Our Club History.
In April 1883 a move was made to build tennis courts in the grounds of the Moonee Ponds Institute on the corner of Mount Alexander Road and Pascoe Vale Road, but the section of prospective players believed that the courts should be near the Moonee Ponds railway station.
On the 20 April 1883 a committee was formed, The President – Chas Schuter, JP; Vice President – H Byron Moore; GWA Robinson. A Committee – Or Fishbourne, C M Puckle, H Chapman, LL James, G Wiiliamson and G Macartney, Hon Sec – W G Fraser, Treasurer – Chas J Taylor.
The Club membership was commenced officially on 1 May 1883 confined to tennis members only, an effort to interest bowlers in a combined club was abandoned. A site on lease from Mr Shuter was secured south of Puckle Street and east of the railway line. A full sized 100 ft x 43 ft court was laid down by the Shephard Tar Paving Co. at the cost of 78 Pounds and a suitable room built for 62 Pounds as part of a proposed pavilion.
The proposed building was designed by Ernest Baker, Architect and the supervision of the erection of pavilion done gratuitously. It was hoped to complete the scheme shortly after the first section was opened by the President. The first trophy played for and given by G W A Robinson was won by Ernest Shuter, the racquet for the lady winner went to Miss M Hetherington.The “Chas Shuter Newstead Trophies” were won by H G Luscombe and Miss Hetherington. The President Trophy given by Mr Brunton was won by Miss Alice Robertson and the men’s by W G Fraser. Membership fees were 2 guineas for men, half a guinea for ladies. Weather wrecked a concert conducted to raise funds, never the less 300 Pounds had been raised by debentures towards the 500 Pounds capital required.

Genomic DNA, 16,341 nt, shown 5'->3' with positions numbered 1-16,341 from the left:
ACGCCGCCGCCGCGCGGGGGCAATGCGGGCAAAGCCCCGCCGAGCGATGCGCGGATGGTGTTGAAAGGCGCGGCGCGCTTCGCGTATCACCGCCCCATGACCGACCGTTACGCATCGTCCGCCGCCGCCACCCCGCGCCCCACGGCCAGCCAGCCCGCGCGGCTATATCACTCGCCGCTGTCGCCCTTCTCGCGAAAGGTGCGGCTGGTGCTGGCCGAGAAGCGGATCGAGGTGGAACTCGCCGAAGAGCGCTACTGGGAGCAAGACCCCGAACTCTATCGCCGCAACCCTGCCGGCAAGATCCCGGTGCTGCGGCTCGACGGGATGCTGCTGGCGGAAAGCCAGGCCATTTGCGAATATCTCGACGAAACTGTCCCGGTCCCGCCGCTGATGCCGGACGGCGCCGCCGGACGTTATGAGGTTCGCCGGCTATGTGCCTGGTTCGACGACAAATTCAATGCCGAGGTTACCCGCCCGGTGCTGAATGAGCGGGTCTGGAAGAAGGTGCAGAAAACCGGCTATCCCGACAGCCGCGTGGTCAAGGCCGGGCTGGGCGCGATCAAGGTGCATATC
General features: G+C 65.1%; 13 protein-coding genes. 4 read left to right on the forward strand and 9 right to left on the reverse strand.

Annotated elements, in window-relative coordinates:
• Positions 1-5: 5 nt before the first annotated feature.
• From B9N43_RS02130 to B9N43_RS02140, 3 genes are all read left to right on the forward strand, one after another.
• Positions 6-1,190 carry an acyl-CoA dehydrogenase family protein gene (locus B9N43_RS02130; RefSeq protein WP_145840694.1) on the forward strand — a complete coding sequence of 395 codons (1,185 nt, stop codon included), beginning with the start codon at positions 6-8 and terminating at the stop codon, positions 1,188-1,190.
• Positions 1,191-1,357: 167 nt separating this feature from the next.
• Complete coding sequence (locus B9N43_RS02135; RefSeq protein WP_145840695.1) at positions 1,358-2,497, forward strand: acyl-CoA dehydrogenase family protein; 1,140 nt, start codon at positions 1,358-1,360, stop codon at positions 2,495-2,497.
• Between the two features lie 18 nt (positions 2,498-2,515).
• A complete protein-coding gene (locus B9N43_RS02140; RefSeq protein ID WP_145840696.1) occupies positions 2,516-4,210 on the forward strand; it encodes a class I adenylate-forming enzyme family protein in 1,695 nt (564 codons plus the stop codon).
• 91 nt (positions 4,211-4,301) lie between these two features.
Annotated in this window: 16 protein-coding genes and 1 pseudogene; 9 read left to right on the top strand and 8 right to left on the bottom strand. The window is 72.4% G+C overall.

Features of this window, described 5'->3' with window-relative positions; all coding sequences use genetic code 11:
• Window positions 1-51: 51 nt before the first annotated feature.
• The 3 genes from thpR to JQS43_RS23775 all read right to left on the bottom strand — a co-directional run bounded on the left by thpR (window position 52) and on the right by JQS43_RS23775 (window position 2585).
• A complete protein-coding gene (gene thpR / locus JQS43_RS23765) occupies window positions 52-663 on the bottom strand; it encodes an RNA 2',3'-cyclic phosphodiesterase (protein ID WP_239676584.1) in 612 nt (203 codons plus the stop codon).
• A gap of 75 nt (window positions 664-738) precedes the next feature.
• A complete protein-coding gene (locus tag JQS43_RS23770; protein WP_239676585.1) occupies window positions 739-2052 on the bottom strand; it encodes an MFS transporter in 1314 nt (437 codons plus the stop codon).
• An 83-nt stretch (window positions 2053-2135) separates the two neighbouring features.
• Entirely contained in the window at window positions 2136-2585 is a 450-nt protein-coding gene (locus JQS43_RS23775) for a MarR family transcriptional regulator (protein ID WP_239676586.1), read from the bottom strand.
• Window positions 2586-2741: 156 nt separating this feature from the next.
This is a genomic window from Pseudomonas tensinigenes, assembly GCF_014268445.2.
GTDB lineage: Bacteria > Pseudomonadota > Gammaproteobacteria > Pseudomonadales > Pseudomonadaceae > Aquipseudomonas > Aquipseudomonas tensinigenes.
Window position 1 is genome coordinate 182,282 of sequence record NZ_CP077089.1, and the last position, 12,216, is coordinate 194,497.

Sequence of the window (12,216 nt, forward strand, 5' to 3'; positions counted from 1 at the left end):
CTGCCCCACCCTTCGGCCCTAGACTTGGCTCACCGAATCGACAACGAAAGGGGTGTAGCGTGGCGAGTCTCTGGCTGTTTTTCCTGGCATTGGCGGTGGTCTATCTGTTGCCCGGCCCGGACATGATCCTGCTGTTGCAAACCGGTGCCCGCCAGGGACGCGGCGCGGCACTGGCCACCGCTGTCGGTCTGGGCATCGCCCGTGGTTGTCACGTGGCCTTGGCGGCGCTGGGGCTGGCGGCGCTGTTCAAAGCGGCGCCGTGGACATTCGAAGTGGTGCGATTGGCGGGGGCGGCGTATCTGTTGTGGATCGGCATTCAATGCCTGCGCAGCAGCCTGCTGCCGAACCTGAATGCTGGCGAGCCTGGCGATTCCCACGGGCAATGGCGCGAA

At this stage 36 ladies and 41 gents were members and nominations still being received. In March 1885 it was decided to erect a bathroom and connect water and erect additional netting around courts. In April 1886 committee members – Mrs A M Cracken, Mrs T Brunton, Mr W B Nicholson, GWA Robinson, C J Taylor, Drs. Dickinson and Fishbourne purchased the leased area. In December 1886 a proposal was received from the Cricket Club to
amalgamate, and the committee while favourable, decided to leave it to the members.
In February 1887 the then Secretary, C S Shuter asked the Council for sufficient ground to erect a pavilion and tennis court at the Essendon Reserve. In March the Club already existing, applied for the area in the reserve and in April announced it was amalgamating with the Cricket Club.
In August, work at the cost of 282 pounds 10/- had been done to provide a tennis court, pavilion and flagpole. In 1936-37 the asphalt was replaced by 4 porous courts costing 520 Pounds, upkeep of courts for 12 months – 60 Pounds for first year, 30 Pounds for next 4 years. Membership Subscriptions at this time were then 2 Pounds 10/-, ladies 1 Pound 11/6. On 12 May 1937 the combined Club, Cricket, Bowling, Tennis, Croquet, Billiards, Baseball and Athletics celebrated its 50th Anniversary.
During the war years of 1939-45 of 70 members, 25 enlisted, 5 unfortunately did not return. The Club continued to thrive under the Secretary (for 30 years) Mr P McLean. Clubrooms being now under the pavilion, grandstand.1954 saw a new pavilion opened with entrance to Napier Street. Hard work was done by all the committees, general and social, to build this Clubhouse. The Clubhouse was officially opened by the Club President Dr C S Mallalieu, JP on 2 April 1955.
In 1971 an agreement was made to amalgamate with Aberfeldie Tennis Club at Clifton Park with a new pavilion and 4 more courts – bringing up to standard, 10 courts, making Essendon the largest in the northern suburbs. In July 1972 the Mayor Cr. J Davies opened the new complex.
The Club has now reached it’s 138th year and continues to thrive and do what is does best. Provide a venue for people to play and enjoy tennis.